Let’s establish this right from the start. It’s not your imagination—color management isn’t easy. It isn’t easy because your eyes and your brain and the colorful world around you are all complex. Trying to replicate the way we see and perceive is loaded with conditions and options. The world of color is certainly wonderful but it can present a bewildering mess to the uninitiated. Just try reproducing that certain shade of perfect blue in a photograph or on a lithographic printing press. But, rest assured. As much as color can be challenging, it is also ever rewarding. And the tools we have today to tame it are better than they ever have been before.
Yes, it used to be a lot worse. Color management is now a mature science and discipline. We have roadmaps to follow and best practices to show us the way. It wasn’t that long ago that much of our success was due to the vagaries of craft and hard-earned experience. While those are still important, today’s tools increase our odds for success. But, we still need to know what it is that we’re doing. That isn’t easy with the myriad choices, options, and preferences with which today’s software confronts us.
In today’s post, we climb the most important mountain: Photoshop. Photoshop is image central in Adobe’s world of color management. Adobe has done much to codify, standardize, and improve color management in today’s world of digital imaging. Photoshop is where color policies are defined for Adobe’s entire Creative Suite of applications. So, it is here that we begin our discussion of settings and color-management policies.
The first part of our discussion begins at the beginning. When setting up our Photoshop preferences, one of the first pieces of business to do is to establish the Color Settings preferences for the application. This, in turn, establishes the rules and preferences for other applications in the Creative Suite. We gain access to these settings in by going to the Edit pulldown menu and choosing “Color Settings…” or by using the keyboard shortcut Cmd-Shift-K on the Mac (Cntl-Shift-K on the PC).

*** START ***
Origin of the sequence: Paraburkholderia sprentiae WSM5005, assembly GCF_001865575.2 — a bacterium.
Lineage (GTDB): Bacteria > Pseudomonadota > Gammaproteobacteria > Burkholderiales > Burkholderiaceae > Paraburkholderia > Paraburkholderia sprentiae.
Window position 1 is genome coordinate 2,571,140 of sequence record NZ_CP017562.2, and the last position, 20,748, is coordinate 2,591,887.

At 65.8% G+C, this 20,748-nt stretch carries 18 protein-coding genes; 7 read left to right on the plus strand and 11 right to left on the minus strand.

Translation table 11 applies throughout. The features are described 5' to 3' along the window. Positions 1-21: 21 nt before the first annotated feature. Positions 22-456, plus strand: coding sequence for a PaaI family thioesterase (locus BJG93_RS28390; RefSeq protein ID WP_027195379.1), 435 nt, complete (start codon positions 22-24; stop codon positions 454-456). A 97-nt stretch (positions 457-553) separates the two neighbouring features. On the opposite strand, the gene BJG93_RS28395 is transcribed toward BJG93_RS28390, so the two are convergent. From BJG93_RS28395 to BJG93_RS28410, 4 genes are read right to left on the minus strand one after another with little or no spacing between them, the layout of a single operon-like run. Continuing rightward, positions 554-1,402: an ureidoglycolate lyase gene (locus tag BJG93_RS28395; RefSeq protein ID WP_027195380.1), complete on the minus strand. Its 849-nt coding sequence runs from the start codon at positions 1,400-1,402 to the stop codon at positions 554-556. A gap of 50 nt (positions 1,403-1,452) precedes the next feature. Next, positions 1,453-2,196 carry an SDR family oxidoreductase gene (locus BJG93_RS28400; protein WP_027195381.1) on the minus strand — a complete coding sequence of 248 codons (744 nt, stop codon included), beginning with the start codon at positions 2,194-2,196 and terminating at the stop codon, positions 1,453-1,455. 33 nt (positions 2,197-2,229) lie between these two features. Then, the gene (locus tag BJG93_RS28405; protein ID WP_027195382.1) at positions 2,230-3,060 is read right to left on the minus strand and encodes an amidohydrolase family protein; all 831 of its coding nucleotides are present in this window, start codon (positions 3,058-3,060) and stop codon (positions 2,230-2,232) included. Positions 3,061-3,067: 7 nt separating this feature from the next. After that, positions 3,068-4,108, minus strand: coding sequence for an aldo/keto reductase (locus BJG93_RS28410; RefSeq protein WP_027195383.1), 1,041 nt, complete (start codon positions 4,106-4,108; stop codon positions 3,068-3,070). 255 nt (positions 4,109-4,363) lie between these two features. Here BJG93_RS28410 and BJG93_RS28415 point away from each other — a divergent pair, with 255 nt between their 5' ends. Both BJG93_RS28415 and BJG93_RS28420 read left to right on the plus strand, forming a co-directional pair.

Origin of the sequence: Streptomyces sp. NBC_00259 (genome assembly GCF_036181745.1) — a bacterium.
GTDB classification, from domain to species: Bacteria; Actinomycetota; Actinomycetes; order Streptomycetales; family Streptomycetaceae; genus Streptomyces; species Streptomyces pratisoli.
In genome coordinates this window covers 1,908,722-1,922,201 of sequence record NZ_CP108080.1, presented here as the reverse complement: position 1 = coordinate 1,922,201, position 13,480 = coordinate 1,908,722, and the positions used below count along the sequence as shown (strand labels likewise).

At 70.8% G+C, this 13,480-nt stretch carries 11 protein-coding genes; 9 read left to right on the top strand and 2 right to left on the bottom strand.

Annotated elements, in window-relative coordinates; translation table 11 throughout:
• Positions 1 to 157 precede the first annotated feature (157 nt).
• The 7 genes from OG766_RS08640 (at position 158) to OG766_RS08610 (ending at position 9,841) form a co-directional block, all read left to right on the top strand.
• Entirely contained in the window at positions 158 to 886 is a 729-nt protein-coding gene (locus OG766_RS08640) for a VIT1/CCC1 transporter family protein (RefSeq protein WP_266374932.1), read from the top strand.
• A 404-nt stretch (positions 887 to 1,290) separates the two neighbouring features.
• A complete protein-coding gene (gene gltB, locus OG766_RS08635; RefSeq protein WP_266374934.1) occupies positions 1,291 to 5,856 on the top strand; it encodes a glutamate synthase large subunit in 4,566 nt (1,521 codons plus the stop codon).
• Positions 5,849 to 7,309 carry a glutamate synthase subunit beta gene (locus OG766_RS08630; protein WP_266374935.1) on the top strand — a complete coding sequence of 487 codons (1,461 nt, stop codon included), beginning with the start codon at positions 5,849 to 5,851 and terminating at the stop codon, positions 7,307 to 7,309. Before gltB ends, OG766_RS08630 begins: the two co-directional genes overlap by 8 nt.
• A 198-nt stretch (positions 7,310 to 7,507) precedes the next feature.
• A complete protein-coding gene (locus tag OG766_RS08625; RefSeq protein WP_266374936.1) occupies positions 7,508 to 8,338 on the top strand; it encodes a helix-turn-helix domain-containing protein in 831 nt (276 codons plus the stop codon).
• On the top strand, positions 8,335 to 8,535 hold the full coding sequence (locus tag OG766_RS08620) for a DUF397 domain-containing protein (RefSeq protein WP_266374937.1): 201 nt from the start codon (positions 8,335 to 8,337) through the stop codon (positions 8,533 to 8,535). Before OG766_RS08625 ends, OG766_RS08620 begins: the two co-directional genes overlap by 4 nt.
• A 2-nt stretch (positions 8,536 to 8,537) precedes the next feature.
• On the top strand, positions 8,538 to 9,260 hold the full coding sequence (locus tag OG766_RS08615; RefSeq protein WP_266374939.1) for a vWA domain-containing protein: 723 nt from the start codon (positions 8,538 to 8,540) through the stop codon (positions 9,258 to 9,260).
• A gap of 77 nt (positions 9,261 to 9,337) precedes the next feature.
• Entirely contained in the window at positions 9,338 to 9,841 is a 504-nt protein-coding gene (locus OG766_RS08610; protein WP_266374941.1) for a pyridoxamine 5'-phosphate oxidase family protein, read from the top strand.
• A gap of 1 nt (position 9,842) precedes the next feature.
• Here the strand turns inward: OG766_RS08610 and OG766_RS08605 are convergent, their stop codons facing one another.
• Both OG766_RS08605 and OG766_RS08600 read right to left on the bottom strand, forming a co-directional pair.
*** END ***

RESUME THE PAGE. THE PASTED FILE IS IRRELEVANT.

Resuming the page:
The resulting dialog box is complex, made even more so if we click on the button, “More Options.” But, before we get to anymore options of anything, let’s start right at the top. We are asked to choose a default working space for the various color modes that Photoshop supports: RGB, CMYK, Gray, and Spot. RGB is the first and probably most important of those choices. Adobe actually makes the process as easy as they can for us and provide a variety of default settings. For those of us in working in North America it is no surprise that our starting default is called: North America General Purpose 2. And the default RGB working space is called sRGB or, more specifically sRGB IEC61966-2.1.
This color space is limited and relatively small. It was established as a least-common-denominator editing color space for Internet-based and certain kinds of publishing printing. In that well-defined and limited role, sRGB functions well. However, in the broader world of high-quality digital photography and RAW, 16-bit workflows, sRGB fails badly. Thus, it has become standard practice to condemn sRGB or to, at least, avoid it. While this makes sense in many cases, changing your default, working-space settings to something other than sRGB has its disadvantages. This stems mostly from a misunderstanding of what a working space actually is and how it functions in relationship with the Photoshop’s all-important color-management policies.